Media Release

Banks keep $2.11 billion from credit card holders

  • No change to average credit card purchase rate since RBA began cutting cash rate November 2011
  • While RBA has cut cash rate by 2.75 percentage points, some credit cards have increased rates
  • If card providers passed on RBA cash rate, average purchase rate would now be 14.25%

May 25, 2015, SYDNEY, AUSTRALIA – Australian credit card holders have paid an extra $2.11 billion in interest charges since November 2011 because many banks have not passed on the Reserve Bank's cash rate cuts to cardholders, according to Australia's biggest credit card comparison website

The average credit card purchase rate has remained at 17 percent since November 2011 when the Reserve Bank began cutting the cash rate this cycle, according to the database. tracked the 10 cash rate cuts since November 2011 and found that if credit card providers passed on the Reserve Bank's full 2.25 percentage point cuts, the average credit card purchase rate would now be 14.25 percent. Furthermore, it’s been revealed that credit card holders would have paid $2.11 billion less in interest over that period.

From November 2011 to May 2015, banks made an estimated $21.03 billion in interest – they would have earned about $18.92 billion if credit cards followed the cash rate cuts.

Michelle Hutchison, Money Expert at said credit card providers are under greater pressure to maintain their profit margins.

“Credit card providers are clearly doing everything they can to hold onto their profit margins, as they’re under greater pressure with cardholders being more responsible with their spending.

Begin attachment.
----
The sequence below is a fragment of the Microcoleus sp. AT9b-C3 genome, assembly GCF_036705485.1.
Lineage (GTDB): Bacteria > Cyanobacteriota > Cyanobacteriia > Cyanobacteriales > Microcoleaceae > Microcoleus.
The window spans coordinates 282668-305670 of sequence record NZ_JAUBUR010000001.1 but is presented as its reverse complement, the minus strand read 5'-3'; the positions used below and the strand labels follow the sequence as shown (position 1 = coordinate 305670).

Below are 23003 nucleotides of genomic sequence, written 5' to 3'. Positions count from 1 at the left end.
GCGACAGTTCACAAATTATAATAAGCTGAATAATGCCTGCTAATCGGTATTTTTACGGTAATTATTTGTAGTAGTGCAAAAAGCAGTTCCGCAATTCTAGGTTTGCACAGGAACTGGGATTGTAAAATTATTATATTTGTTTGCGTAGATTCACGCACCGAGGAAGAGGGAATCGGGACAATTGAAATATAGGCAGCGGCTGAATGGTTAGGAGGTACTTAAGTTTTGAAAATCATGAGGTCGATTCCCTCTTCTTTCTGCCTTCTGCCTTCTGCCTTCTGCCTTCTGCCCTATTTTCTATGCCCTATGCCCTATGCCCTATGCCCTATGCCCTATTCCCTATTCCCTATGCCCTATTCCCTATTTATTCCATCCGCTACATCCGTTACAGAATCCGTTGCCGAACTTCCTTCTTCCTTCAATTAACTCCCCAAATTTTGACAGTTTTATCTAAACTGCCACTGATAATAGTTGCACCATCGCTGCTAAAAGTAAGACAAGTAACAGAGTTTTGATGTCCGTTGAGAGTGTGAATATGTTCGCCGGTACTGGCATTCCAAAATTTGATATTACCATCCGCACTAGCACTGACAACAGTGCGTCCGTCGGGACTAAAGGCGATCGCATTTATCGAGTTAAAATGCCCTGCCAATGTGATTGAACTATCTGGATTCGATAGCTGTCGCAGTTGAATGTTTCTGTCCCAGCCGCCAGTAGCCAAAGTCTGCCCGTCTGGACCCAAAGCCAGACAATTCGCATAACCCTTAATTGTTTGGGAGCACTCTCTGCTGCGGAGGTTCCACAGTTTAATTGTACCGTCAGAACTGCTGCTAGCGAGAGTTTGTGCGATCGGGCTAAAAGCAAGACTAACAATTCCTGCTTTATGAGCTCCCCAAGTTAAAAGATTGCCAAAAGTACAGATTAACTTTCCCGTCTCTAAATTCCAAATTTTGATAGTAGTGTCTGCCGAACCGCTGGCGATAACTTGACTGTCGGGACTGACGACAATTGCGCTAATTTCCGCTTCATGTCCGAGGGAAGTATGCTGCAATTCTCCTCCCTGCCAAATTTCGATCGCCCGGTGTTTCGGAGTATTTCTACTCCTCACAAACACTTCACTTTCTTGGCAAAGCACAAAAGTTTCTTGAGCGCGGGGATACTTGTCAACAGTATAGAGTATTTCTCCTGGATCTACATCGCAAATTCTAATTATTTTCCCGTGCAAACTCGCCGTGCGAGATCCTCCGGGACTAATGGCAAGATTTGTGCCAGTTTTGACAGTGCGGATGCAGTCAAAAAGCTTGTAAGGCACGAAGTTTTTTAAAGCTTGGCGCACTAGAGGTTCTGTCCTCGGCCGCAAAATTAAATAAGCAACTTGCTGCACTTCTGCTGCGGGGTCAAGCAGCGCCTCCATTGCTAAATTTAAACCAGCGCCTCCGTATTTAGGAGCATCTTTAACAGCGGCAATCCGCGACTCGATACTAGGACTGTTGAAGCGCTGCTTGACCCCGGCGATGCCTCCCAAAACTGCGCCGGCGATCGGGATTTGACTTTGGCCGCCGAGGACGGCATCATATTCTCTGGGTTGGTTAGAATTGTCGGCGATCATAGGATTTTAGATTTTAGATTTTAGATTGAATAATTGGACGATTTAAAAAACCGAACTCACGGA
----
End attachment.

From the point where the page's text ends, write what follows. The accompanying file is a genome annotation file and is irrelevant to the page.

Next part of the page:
“For instance, we’ve seen a year-on-year decline in total balances accruing interest every month since August 2012. Before the GFC we saw up to 19 percent growth to credit card debts accruing interest year-on-year.

“We’re not expecting most credit card providers to improve their credit card rates and pass on cash rate cuts as this trend of better credit card spending looks set to continue.”

With two cash rate cuts this year, just 11 credit cards have dropped their purchase rates since January 2015, while another 10 cards have increased their purchase rates, out of the 356 credit cards monitored by

Out of the 11 cards that have lowered their rates, Quay Credit Union’s Visa Credit Card saw the biggest drop to its purchase rate, by 3.00 percentage points to 7.99 percent – the lowest ongoing rate on the market.

The 10 cards that have increased their purchase rates this year include from Bankwest, Illawarra Credit Union, Family First Credit Union, Virgin and Coles. The biggest hike was 2.00 percentage points by Coles for its No Annual Fee MasterCard, now 19.99 percent.

“Cardholders don’t have to put up with no rate cuts or higher interest rates. There are hundreds of credit card on the market, many with competitive rates and fees. So it’s worth shopping around, comparing special offers as you can potentially save hundreds – even thousands of dollars – in fees,” said Mrs Hutchison.

  • tracked the Reserve Bank cash rate cuts since November 2011 and calculated the combined interest charged each month based on total balance accruing interest and the average purchase rate of 17% over that time.
  • This figure was compared with interest charged if the average purchase rate followed the cash rate cuts.
  • We also included estimates for April and May 2015 of total credit card debt accruing interest as Reserve Bank credit card data is currently up to March 2015 – estimates were based on average growth since November 2011.


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The information in this release is accurate as of the date published, but rates, fees and other product features may have changed. Please see updated product information on's review pages for the current correct values.

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